A study of the spatio-temporal behaviour of bed load transport rate fluctuations

This thesis addresses the problem of a statistical description of the transport of sediment as bed load. It highlights the role of fluctuations arising during the transport process, and their impact on macroscopic averages. The results presented here are based on four experimental studies. Two of them were published recently by Böhm et al. [2004] and Roseberry et al. [2012] while the other two were carried out during the thesis. In particular, two high speed cameras were used to automatically reconstruct particle trajectories over a window of approximately 1mlength, continuously over a few minutes. This constitutes, at the time of writing, one of the largest sets of experimental particle trajectory data available. Based on these experiments, two probabilistic models are proposed. The first one offers a macroscopic picture of the fluctuations of particle activity (concentration of moving particles). Based on a model recently proposed by Ancey et al. [2008], it allows for the accurate prediction of the fluctuations observed in the bed load flux. A new formula for the probability density function of the volume-averaged bed load flux is derived and compared to experimental data as well as to existing theory. By slightly modifying the original model, it was also possible to derive the probability density function of the inter-arrival time of particles. The latter shows an unusual bimodal shape due to the effect of collective entrainment. This phenomenon is referred to as the “separation of time scales” [Heyman et al., 2013]. Although providing an accurate picture of the macroscopic fluctuations arising in bed load transport, the first model does not gather information about the spatial behaviour of the bed load flux fluctuations. To remedy this, a new probabilistic model, able to locally describe the transport process, is proposed. This model lies in-between a kinetic description of the transport process and the macroscopic model proposed by Ancey et al. [2008]. In this regard, only the particle positions are treated as random variables, while particle velocities are assumed to be close to the Maxwellian equilibrium distribution. By a careful analysis of first and second moments, in both spatial and temporal dimensions, I prove the occurrence of large correlated structures that strongly perturb the average equilibrium, while not fundamentally modifying it. Moreover, I show that the validity of Taylor’s frozen flow hypothesis for bed load transport is severely called into question by the experimental data, proving the peculiar behaviour of those structures during transport by the mean fluid flow. Finally, a discussion about scales of fluctuations is provided. It follows from experimental results, as well as from theoretical predictions, that local fluctuations may play an important role in both an experimental setup and natural rivers. Indeed, the saturation and the correlation lengths are often so large that fluctuations may interact in a non-trivial way with the boundaries of the system, precluding the use of macroscopic average equations. Finally, this thesis suggests that the inherent fluctuations of bed load transport rates may need to be taken into account in numerical simulations in order to accurately describe the transport process.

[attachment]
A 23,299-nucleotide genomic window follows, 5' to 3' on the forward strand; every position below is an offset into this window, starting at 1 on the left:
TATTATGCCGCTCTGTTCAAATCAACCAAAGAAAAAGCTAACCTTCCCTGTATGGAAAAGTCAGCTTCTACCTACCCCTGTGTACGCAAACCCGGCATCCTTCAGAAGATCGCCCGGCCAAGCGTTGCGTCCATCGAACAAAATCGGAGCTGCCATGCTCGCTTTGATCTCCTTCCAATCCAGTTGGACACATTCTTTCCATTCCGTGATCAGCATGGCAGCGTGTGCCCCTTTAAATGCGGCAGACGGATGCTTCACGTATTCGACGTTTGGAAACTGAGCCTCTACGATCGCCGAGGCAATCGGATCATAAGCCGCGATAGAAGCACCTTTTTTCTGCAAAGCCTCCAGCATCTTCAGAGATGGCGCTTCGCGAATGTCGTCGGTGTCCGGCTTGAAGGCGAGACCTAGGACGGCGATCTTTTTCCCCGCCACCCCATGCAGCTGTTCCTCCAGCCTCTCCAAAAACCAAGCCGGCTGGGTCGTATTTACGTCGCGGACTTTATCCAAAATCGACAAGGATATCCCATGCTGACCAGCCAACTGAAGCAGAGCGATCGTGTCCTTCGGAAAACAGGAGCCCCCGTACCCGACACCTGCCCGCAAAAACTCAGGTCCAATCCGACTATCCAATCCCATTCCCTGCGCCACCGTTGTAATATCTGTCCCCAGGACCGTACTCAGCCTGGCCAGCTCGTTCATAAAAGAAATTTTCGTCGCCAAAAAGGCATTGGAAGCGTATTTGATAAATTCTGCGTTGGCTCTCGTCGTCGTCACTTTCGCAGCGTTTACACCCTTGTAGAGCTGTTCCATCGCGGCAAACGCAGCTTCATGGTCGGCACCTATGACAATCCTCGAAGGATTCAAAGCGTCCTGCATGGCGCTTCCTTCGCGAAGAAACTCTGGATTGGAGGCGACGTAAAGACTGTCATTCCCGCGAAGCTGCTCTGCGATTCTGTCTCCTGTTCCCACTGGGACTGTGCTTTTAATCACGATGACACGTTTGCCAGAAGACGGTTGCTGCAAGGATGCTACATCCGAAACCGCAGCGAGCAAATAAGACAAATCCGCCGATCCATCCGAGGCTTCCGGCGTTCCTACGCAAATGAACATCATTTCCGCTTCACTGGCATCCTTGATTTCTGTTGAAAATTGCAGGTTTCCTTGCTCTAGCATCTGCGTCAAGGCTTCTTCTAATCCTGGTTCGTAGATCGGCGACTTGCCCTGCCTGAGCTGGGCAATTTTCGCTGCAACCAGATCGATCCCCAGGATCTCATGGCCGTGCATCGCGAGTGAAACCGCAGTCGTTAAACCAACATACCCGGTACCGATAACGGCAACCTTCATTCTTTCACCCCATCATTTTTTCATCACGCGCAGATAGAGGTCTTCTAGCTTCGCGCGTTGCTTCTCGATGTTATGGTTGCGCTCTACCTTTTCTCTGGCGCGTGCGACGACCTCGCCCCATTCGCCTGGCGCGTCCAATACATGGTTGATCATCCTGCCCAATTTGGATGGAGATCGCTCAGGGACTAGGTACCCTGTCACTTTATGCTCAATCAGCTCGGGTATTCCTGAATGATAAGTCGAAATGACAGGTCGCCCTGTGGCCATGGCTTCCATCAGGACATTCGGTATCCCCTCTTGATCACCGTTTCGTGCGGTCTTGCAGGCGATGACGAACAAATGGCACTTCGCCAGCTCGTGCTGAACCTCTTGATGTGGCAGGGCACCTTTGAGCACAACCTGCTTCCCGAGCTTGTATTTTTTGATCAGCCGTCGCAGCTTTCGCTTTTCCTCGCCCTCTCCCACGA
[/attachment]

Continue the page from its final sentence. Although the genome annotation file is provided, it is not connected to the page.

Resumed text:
Ancey, Christophe
Lausanne, EPFL
Other identifiers:
urn: urn:nbn:ch:bel-epfl-thesis6256-6

 Record created 2014-10-09, last modified 2019-12-05

Download fulltext

Rate this document:

Rate this document:
(Not yet reviewed)